Stylistically, all the characters seem to speak with the same voice. And the phrase "half a ..." seems to be one of Martin's favourites because we have "half a heartbeat" or "half a hundred" repeated so many times by so many characters that I wanted to scream each time I read it!

But if you want swords and sorcery in an earthy format and a good complex and engaging plot, you will enjoy these books.
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0 of 1 people found the following review helpful
5.0 out of 5 stars The First Great Fantasy Saga of the Millennium, 15 Dec 2000
By A Customer
This review is from: A Storm of Swords (Paperback)
A Song of Ice and Fire has successfully displaced Robert Jordan's The Wheel of Time as the best on-going fantasy series of the moment. The first two books painstakingly constructed a medieval world of tournements, chivalry and honour before bloodily tearing it apart, revealing the true horrors of war and the hypocrisy of court intrigue. One of the most fascinating things about the series is that you can't say who's truly in the right: King Robert has been murdered and succeeded by his wife's son by another man (her brother!), making his brother Stannis the rightful king. Yet Robert himself became king only by murdering the former insane monarch, Aerys, making Aerys' daughter Daenarys the true Queen. In fact, it is Daenarys you end up rooting for as the book continues. The writing is astonishingly powerful at times, conveying the brutality of a medieval world in a way that makes David Eddings seem timid. The characters are convincingly constructed as shades of grey instead of just good or evil and the use of the villanous Jaime Lannister as a viewpoint character suddenly makes him seem understandable and even sympathetic, at least until you remember he tried to murder a seven-year-old boy back in the first volume. The book leaves you wondering what's going to happen next, but because there is a natural pause in the plot (Book 4, A Dance with Dragons, will pick up the action five years later) you're not left hanging on a cliff for the next two years. Overall this is an intelligent, complex, dark and violent fantasy novel which is streets ahead of anything else out there at the moment.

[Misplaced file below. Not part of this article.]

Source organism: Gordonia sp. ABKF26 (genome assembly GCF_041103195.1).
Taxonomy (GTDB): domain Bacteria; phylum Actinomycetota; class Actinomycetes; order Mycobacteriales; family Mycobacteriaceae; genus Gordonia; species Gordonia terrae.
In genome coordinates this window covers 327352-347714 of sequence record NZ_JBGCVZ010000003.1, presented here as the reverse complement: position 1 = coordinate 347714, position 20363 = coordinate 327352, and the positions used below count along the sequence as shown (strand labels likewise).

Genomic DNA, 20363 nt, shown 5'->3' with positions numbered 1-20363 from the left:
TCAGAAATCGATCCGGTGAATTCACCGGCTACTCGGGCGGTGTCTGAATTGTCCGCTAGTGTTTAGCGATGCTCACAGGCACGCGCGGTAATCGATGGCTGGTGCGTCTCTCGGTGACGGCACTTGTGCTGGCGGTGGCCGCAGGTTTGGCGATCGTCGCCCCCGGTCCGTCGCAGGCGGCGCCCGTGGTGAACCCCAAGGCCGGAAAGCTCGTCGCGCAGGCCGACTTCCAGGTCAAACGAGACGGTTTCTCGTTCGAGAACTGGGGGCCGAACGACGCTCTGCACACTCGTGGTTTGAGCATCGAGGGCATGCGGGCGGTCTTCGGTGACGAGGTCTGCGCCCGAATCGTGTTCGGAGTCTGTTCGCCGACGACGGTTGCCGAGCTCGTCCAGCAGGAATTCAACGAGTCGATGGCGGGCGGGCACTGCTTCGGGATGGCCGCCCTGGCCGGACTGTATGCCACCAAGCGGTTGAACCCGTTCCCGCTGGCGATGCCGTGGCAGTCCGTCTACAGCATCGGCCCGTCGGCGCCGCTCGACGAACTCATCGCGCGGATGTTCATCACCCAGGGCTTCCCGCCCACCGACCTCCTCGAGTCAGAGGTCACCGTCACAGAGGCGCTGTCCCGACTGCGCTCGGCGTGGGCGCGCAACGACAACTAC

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5.0 out of 5 stars Five Stars, 14 Aug 2014
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This review is from: A Storm of Swords (A Song of Ice and Fire Book 3) (Kindle Edition)
I love the game of thrones series!!!